Still, Mustang Wanted kept insisting that the accused were innocent, and was prepared to give testimony. He even expressed his willingness to surrender to the Russian authorities in exchange for the release of imprisoned Ukrainian politician Nadezhda Savchenko.

Vandalism is the act of defacing buildings or other property. Yet how can a Ukrainian flag deface a piece of Moscow? And why should it be considered indecent or offensive? This is nothing but a knee-jerk reaction of law enforcement officials fixated on promoting imperial patriotism.

Federation Council member Konstantin Dobrynin appealed to Mustang’s conscience, reproaching him for letting other people suffer for his actions. “If this Ukrainian roofer says that this story is of his making, then he should voluntarily surrender to Russian law enforcement, so that the innocent people who have been arrested by our policemen won’t suffer. That’s why this Internet hero will have to face reality, not Facebook reality, and prove to our investigators that he alone is responsible,” Dobrynin said.

In saying this, Dobrynin, a member of the upper house of the Russian parliament, suggests treating the defendants as hostages. It’s that simple. He does not call for the immediate and unconditional release of the innocent. Instead, he calls on Mustang Wanted to come to Moscow and turn himself in, thus trading himself for those arrested by the police.

Mustang is refusing to go to Moscow. He is willing to give testimony from Kiev, which, incidentally, is an easy thing to organize technically: interrogation on behalf of another country is common practice in international relations, using video link or other modern technologies.

In reality, the Moscow investigators don’t need Mustang’s testimony. They already know he was behind the daring stunt. They need Mustang himself. And if he’s not there, they will take out their ire on others.

Mustang, meanwhile, is trying to help the accused. He auctioned off his paint-stained shoes, in which he climbed on top of the skyscraper, and sent the 150,000 hryvnias he received for them to the unlucky base-jumpers so they could pay their lawyers.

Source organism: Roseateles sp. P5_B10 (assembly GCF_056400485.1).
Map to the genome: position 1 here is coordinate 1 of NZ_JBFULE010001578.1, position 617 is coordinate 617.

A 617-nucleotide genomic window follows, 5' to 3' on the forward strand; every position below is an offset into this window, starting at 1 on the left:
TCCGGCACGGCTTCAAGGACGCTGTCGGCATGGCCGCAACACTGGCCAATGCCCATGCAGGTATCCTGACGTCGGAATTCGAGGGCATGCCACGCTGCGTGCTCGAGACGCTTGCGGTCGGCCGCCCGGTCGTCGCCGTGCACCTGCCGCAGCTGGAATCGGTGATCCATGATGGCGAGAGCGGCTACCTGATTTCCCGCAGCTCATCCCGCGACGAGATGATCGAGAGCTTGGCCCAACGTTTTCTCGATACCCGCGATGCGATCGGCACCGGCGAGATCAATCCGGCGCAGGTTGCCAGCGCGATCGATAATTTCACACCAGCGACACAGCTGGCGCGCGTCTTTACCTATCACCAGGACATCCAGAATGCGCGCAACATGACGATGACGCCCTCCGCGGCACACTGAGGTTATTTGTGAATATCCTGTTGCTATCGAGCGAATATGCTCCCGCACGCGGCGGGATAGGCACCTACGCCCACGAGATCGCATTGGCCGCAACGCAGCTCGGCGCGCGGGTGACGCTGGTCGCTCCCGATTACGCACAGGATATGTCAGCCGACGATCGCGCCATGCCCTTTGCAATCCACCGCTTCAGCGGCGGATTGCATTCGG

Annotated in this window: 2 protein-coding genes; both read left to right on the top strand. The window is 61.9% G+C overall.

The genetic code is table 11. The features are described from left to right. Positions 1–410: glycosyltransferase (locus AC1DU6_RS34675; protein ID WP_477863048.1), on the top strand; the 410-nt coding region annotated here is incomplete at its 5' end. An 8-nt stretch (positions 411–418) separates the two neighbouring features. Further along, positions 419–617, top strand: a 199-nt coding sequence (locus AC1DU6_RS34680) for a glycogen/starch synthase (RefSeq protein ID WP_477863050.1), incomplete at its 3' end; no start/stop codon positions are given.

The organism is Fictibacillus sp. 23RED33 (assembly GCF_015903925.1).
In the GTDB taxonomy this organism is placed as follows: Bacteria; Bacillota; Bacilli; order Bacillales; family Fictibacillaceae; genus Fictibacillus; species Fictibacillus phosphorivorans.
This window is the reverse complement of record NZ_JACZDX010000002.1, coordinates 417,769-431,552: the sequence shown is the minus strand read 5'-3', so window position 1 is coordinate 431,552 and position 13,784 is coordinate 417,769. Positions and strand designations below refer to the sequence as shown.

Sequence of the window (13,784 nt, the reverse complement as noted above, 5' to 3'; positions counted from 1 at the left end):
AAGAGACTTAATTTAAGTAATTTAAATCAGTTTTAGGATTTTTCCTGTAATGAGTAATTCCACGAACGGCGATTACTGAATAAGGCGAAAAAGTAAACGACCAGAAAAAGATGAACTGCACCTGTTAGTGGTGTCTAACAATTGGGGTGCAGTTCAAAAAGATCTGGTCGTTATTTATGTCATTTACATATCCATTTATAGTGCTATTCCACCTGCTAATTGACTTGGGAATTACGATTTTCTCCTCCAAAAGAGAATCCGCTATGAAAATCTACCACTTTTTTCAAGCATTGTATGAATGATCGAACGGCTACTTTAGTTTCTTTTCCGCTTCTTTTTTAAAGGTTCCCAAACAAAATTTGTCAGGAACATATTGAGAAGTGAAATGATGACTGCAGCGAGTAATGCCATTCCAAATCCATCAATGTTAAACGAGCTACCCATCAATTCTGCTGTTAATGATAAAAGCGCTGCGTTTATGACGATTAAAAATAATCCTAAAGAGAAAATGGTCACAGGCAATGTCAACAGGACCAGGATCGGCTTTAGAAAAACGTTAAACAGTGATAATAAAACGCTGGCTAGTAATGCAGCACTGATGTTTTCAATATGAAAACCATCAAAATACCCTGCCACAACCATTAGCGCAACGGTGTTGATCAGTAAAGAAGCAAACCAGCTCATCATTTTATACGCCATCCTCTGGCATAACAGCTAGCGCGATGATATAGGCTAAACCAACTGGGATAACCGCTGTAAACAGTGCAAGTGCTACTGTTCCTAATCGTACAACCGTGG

The criminal case is absurd both in form and in substance. In form, because the investigators—as in the well-known joke in which a man searches for his keys under a streetlamp across the street from where he’s dropped them—are looking in the place with the best light, and not where their mark actually lies. In essence, vandalism is the act of defacing buildings or other property. Yet how can a Ukrainian flag deface a piece of Moscow? And why should it be considered indecent or offensive? This is nothing but a knee-jerk reaction of law enforcement officials fixated on promoting imperial patriotism. It has nothing to do with vandalism whatsoever.

Mustang’s stunt is a political action—not vandalism. It would have been fair for the Moscow authorities to sue Mustang for the cost of repainting the star in its original color. Many Muscovites (including the author of this article) would have considered it an honor to participate in raising the funds for Mustang’s fine.

In spite of everything, this case has reached the court, and a guilty verdict is likely. In the worst-case outcome, each of the accused could be sentenced to up to three years in prison.